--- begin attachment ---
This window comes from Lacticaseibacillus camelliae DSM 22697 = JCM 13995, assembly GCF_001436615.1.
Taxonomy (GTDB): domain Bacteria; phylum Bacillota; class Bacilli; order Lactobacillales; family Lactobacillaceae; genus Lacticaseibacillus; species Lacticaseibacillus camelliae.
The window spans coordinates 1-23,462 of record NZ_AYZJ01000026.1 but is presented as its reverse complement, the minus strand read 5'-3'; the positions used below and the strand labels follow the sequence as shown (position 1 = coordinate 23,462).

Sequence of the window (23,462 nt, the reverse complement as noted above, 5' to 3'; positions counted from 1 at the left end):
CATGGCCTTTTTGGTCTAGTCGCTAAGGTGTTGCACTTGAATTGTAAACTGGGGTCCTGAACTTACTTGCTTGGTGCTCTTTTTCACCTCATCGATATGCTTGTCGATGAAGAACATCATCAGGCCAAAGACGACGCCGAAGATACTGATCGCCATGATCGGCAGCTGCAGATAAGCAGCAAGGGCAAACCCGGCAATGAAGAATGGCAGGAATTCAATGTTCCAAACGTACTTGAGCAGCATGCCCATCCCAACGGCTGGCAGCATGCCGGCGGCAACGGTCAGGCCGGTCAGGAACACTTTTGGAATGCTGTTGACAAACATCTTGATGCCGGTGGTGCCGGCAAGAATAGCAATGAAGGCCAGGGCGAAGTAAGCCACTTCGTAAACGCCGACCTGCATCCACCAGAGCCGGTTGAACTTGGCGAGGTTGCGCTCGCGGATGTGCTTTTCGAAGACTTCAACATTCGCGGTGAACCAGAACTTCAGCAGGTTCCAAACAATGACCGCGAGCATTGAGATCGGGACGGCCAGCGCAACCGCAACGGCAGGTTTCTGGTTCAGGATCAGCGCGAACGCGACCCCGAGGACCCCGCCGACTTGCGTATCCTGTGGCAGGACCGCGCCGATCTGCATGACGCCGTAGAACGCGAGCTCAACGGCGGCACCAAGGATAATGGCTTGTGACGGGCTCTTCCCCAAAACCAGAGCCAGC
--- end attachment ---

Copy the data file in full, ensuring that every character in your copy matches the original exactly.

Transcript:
This window comes from Lacticaseibacillus camelliae DSM 22697 = JCM 13995, assembly GCF_001436615.1.
Taxonomy (GTDB): domain Bacteria; phylum Bacillota; class Bacilli; order Lactobacillales; family Lactobacillaceae; genus Lacticaseibacillus; species Lacticaseibacillus camelliae.
The window spans coordinates 1-23,462 of record NZ_AYZJ01000026.1 but is presented as its reverse complement, the minus strand read 5'-3'; the positions used below and the strand labels follow the sequence as shown (position 1 = coordinate 23,462).

Sequence of the window (23,462 nt, the reverse complement as noted above, 5' to 3'; positions counted from 1 at the left end):
CATGGCCTTTTTGGTCTAGTCGCTAAGGTGTTGCACTTGAATTGTAAACTGGGGTCCTGAACTTACTTGCTTGGTGCTCTTTTTCACCTCATCGATATGCTTGTCGATGAAGAACATCATCAGGCCAAAGACGACGCCGAAGATACTGATCGCCATGATCGGCAGCTGCAGATAAGCAGCAAGGGCAAACCCGGCAATGAAGAATGGCAGGAATTCAATGTTCCAAACGTACTTGAGCAGCATGCCCATCCCAACGGCTGGCAGCATGCCGGCGGCAACGGTCAGGCCGGTCAGGAACACTTTTGGAATGCTGTTGACAAACATCTTGATGCCGGTGGTGCCGGCAAGAATAGCAATGAAGGCCAGGGCGAAGTAAGCCACTTCGTAAACGCCGACCTGCATCCACCAGAGCCGGTTGAACTTGGCGAGGTTGCGCTCGCGGATGTGCTTTTCGAAGACTTCAACATTCGCGGTGAACCAGAACTTCAGCAGGTTCCAAACAATGACCGCGAGCATTGAGATCGGGACGGCCAGCGCAACCGCAACGGCAGGTTTCTGGTTCAGGATCAGCGCGAACGCGACCCCGAGGACCCCGCCGACTTGCGTATCCTGTGGCAGGACCGCGCCGATCTGCATGACGCCGTAGAACGCGAGCTCAACGGCGGCACCAAGGATAATGGCTTGTGACGGGCTCTTCCCCAAAACCAGAGCCAGC